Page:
Attorney Monitor Tracks $2.5 Billion Settlement: Business of Law

Independent monitor Thomas Perrelli released his third report this year giving details of Citigroup Inc.’s progress in complying with a settlement valued at $2.5 billion.

Citigroup agreed to Perrelli’s appointment as part of the settlement.

The settlement resolved issues from the days before the financial crisis of 2008, addressing allegations that the bank sold defective residential mortgage-backed securities and collateralized debt obligations in 2006 and 2007. Citigroup settled on July 11, 2014, with the U.S. Justice Department and five states, agreeing to pay $4.5 billion to the governments.

The bank also agreed to remedial measures, promising $2.5 billion in consumer relief, according to a summary of the first monitor’s report prepared by Perrelli in January. The relief was to include loan modification for so-called underwater homeowners, down payment and closing cost assistance, and subordinate financing for affordable rental housing projects.

The ongoing nature of that relief would require monitoring. Under the terms of the settlement agreement, “any cost associated” with the monitor “shall be borne by Citigroup.”

Perrelli, a partner at Jenner & Block LLP’s Washington office and a former associate attorney general, has been measuring the bank’s progress in consumer credit relief, investments in affordable housing and consumer outreach.

The new report follows reports released in January and May.

Perrelli found that Citigroup provided $95.2 million in relief for the period ended March 31. He also confirmed the credit the bank sought for mortgage relief under the agreement in amount of $29.7 million. Transactions relating to so-called gap financing for affordable housing were submitted by Citigroup. Perrelli is still reviewing them, according to the report.

“We are pleased with our progress under the terms of the settlement agreement,” Mark Rodgers, a company spokesman, said in an e-mailed statement. “Citi remains committed to assisting distressed borrowers in their efforts to avoid potential foreclosure.”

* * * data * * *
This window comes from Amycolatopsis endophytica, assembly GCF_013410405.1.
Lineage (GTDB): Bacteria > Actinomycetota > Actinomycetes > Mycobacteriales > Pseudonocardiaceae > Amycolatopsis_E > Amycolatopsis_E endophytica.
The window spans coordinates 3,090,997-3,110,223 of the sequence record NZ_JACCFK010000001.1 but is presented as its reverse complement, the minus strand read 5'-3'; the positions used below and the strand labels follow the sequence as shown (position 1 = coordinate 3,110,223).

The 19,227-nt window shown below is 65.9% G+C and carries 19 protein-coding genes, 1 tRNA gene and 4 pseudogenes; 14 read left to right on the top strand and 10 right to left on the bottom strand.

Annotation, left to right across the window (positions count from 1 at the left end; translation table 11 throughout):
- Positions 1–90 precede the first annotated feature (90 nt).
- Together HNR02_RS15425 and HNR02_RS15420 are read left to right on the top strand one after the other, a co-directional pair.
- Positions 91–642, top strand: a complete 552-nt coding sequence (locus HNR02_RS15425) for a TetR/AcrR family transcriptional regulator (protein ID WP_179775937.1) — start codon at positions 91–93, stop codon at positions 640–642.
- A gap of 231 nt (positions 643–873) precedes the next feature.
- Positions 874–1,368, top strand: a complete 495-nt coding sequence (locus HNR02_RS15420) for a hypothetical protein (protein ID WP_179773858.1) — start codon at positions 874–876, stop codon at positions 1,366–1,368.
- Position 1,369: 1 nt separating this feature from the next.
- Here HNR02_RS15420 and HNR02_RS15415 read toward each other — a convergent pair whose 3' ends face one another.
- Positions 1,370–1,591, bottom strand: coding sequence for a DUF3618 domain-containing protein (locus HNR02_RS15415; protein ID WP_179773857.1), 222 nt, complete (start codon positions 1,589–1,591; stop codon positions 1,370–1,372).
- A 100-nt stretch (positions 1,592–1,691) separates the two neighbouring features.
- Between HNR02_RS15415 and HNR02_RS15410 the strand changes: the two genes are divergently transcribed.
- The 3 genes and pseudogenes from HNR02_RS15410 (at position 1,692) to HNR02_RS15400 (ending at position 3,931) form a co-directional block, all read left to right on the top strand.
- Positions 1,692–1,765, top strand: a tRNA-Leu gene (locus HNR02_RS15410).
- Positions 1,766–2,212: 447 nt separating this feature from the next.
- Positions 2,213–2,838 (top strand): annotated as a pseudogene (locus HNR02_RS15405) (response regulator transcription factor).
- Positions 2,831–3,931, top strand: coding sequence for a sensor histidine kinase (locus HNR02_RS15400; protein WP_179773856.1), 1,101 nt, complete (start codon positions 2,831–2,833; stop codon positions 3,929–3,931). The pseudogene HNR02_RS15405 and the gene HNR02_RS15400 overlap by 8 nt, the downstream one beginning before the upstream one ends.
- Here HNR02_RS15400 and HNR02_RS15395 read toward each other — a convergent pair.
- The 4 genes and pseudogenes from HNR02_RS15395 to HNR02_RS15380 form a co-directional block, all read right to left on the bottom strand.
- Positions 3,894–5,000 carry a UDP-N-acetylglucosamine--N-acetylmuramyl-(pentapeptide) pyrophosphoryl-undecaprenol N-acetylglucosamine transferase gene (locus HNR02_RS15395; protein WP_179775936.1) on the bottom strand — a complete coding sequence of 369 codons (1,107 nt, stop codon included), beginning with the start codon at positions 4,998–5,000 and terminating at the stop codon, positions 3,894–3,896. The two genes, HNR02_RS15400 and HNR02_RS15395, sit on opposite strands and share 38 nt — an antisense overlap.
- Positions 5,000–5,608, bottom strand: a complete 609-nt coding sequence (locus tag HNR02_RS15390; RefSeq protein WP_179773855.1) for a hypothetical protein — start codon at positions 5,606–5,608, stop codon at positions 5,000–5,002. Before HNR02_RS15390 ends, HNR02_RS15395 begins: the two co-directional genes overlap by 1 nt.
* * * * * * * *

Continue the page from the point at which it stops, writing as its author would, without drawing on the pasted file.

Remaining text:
Courts

Guilty Plea in Fraud Scheme on Law Firms, NJLJ Says

Martin Feliz, 48, admitted to using fake litigation-support companies to bilk law firms of more than $7 million, the New Jersey Law Journal reported.

Feliz pleaded guilty to tax evasion and conspiracy to commit wire fraud last week in federal court in Newark.

Sentencing is scheduled for Dec. 14.

The conspiracy charge carries a prison sentence of as long as 20 years and a maximum fine of $250,000. The tax-evasion charge could bring five years in prison and a $250,000 fine, the newspaper said.

Feliz admitted that he created two limited-liability companies that submitted invoices to a law firm where his wife, Kiela Ravelo, worked. The invoices didn’t reflect real work, prosecutors said.

Prosecutors said Ravelo approved the invoices, according to the paper. A charge of conspiracy to commit wire fraud against her “is pending,” the paper reported.

“Until today, Ms. Ravelo had hoped and prayed that Feliz would take full responsibility for his actions, by publicly proclaiming, as he has consistently told his family, that Ms. Ravelo acted as Feliz coercively demanded,” Stephen Sadow, a lawyer for Ravelo, told the newspaper. “He has caved to government pressure to implicate her.”

Deals

Squire Patton, Greenberg Traurig Advise on Pest Industry Deal

Squire Patton Boggs US LLP’s M&A partner Abby Brown led the team that represented Steritech Group in a deal to be acquired by Rentokil Initial Plc.

The $425 million all-cash agreement will create one of the largest pest-control providers in the U.S., according to an e-mailed statement by the law firm. The agreement is subject to regulatory approval.

Completing the transaction will make Rentokil the third-largest pest-control company in Canada and the U.S., the company said in a statement.

Charlotte, North Carolina-based Steritech provides “environmentally friendly pest elimination,” the company said on its website.

Brown, who is based in Washington, was assisted by partners Jonathan Pavony, M&A; Sean Clancy, tax; Carl Draucker, benefits; Jill Kirila, employment; Russ Randle, environmental; and Anthony Swisher, antitrust; as well as principal Stacy Krumin, real estate; and counsel Ivan Rothman, intellectual property.

Shareholder Paul Maher, who practices corporate law, led the team at Greenberg Traurig LLP in representing Rentokil.

Other members of the group included shareholders Gillian Sproul, Andrew Berg, Francisco O. Sanchez, litigation; Yosbel A. Ibarra and Antonio Peña, corporate and securities; Mindy B. Leathe, tax; and Todd D. Wozniak, labor and employment. Counsel on the team were Daniel I. Schloss, intellectual property and technology; and Mary Marks, litigation.